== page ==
Experts debate remedies in Microsoft case

Experts debate remedies in Microsoft case

The most difficult problem of the Microsoft case has always been the question of remedies. Now that Judge Thomas Penfield Jackson is nearing a verdict and is almost certain to find the software giant guilty of some violations, he must decide what remedy to impose.

The goal of remedies, say antitrust experts, is not to punish a company but to restore competition. But how the judge will go about achieving that has been the proverbial million-dollar question in this case.

Jackson, who heard closing arguments last week, has offered no clues about what remedy he may impose. But a ruling against Microsoft - unless some last-minute settlement is reached - is almost a certainty in light of the Judge's harsh findings of fact about the company's business practices.

Legal experts, who recently debated the remedy issue at a Progress & Freedom Foundation forum in Washington, divide the remedy possibilities into roughly two camps: a conduct or behavioural remedy or a structural fix, such as a break up.

Conduct remedies attempt to restrain anti-competitive behaviour, but are intrusive and require ongoing governmental oversight, said Thomas Lenard, vice president for research at the Progress & Freedom Foundation and author of a proposal to divide Microsoft's Windows operating system operations into three separate companies. This plan, he said, "would immediately replace an operating system monopoly with competition".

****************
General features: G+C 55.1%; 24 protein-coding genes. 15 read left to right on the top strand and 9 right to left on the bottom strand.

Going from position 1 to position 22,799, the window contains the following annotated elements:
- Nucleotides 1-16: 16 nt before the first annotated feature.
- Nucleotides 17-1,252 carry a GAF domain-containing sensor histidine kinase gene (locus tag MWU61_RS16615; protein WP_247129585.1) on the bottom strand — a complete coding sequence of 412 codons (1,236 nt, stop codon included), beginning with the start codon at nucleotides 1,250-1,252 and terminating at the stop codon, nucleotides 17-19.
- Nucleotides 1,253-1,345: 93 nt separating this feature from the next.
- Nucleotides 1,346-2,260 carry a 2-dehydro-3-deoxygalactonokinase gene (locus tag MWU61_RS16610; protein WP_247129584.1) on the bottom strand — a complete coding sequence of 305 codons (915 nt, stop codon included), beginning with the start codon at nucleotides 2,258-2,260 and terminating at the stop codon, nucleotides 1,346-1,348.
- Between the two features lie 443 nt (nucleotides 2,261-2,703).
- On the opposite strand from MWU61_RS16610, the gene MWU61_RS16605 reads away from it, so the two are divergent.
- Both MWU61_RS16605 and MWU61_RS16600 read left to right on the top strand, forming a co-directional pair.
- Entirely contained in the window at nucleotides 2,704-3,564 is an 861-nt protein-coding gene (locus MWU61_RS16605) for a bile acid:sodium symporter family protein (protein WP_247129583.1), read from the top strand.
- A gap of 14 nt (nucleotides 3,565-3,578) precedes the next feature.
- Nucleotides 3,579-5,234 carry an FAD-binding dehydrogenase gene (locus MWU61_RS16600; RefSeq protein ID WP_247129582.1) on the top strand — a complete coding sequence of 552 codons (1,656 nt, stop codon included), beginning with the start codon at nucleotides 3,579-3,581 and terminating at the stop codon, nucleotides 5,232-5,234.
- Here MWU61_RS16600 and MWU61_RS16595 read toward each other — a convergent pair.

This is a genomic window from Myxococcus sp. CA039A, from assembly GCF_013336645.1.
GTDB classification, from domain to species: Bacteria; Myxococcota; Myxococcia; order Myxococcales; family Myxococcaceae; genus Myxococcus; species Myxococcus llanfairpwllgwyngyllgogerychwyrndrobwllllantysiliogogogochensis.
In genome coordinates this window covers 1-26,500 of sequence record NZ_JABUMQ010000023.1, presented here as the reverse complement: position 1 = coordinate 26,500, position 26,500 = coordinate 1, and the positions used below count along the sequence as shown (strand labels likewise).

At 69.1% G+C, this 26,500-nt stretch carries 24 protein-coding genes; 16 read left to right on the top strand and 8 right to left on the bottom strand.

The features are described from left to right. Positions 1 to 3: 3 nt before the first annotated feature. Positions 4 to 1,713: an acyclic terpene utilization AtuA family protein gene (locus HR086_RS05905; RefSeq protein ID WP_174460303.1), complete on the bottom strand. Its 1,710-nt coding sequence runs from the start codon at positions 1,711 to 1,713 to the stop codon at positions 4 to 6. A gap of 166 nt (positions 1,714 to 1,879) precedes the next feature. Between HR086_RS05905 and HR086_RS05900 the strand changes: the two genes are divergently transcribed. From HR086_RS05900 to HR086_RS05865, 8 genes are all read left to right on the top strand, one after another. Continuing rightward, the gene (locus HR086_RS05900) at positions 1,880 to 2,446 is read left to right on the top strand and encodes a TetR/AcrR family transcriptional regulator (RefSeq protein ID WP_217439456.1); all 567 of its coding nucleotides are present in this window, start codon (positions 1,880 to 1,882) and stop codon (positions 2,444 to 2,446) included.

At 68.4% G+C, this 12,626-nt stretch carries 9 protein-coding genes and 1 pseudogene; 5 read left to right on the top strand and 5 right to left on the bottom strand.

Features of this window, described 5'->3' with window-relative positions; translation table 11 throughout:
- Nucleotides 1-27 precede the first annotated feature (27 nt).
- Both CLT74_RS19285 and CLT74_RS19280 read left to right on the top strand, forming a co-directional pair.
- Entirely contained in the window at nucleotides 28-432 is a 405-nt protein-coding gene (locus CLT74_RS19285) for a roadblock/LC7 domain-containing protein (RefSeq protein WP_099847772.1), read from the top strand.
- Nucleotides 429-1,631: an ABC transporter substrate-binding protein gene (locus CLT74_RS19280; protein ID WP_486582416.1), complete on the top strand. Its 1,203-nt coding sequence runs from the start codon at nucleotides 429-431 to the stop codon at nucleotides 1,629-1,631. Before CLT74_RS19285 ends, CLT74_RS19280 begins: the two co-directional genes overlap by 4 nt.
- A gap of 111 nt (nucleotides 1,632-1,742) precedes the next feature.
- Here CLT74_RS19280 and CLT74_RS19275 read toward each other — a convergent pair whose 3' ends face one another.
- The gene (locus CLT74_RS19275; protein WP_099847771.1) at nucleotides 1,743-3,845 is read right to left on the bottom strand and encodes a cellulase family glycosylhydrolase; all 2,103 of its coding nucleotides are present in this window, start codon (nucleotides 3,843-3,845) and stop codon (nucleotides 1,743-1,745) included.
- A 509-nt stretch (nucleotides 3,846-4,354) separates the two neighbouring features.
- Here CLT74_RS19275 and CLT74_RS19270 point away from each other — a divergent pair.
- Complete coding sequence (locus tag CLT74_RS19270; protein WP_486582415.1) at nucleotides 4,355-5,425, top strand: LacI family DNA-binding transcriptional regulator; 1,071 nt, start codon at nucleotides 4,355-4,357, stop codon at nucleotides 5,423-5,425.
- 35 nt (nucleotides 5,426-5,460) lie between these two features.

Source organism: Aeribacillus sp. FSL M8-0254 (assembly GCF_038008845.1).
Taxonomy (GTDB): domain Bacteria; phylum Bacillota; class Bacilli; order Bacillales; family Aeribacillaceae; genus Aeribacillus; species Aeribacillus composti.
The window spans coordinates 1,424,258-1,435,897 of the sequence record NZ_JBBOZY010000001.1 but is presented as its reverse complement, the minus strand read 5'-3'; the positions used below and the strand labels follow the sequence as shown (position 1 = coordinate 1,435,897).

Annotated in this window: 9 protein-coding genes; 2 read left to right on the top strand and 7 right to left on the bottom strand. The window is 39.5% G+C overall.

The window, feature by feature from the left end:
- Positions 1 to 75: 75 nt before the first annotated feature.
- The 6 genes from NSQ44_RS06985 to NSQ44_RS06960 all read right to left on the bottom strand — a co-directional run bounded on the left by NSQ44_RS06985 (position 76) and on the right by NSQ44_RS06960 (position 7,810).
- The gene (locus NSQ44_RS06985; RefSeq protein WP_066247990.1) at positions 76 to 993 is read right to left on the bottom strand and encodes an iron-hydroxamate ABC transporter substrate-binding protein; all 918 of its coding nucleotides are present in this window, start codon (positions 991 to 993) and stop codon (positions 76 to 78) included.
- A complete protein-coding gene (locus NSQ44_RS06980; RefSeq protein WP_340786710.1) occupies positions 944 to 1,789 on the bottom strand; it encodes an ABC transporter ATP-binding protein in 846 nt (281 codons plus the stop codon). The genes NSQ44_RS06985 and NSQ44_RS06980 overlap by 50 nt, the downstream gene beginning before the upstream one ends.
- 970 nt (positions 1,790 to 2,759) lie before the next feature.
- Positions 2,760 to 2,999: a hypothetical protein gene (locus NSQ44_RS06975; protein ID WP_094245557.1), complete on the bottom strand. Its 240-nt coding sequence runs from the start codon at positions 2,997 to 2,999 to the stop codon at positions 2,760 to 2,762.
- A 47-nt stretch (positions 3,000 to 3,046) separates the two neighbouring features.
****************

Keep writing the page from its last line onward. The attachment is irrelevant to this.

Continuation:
But Kenneth Elzinga, an economics professor at the University of Virginia who has testified for Microsoft in its Bristol Technology antitrust case, said splitting the company's Windows operations into separate companies "would be enormously draining and diverting for Microsoft's management".

"No wonder Microsoft's competitors want structural relief," said Elzinga, who favours a conduct remedy. There are also the mechanics of breaking up the company, said Elzinga. When the Government broke up Standard Oil and America Tobacco, it focused on breaking up physical capital, not human capital.

"Past mergers have typically yielded a starting point for structural relief," said Elzinga. "Microsoft doesn't have production plants scattered around the world to form the building blocks for the so-called Baby Bills," he added.

A conduct remedy, however, would require ongoing Government oversight, said Robert Litan, a former deputy assistant general at the US Department of Justice who is now with the Brookings Institution.

"That's the one thing the Government and Microsoft can agree on - they don't want the judge running the computing industry," said Litan.

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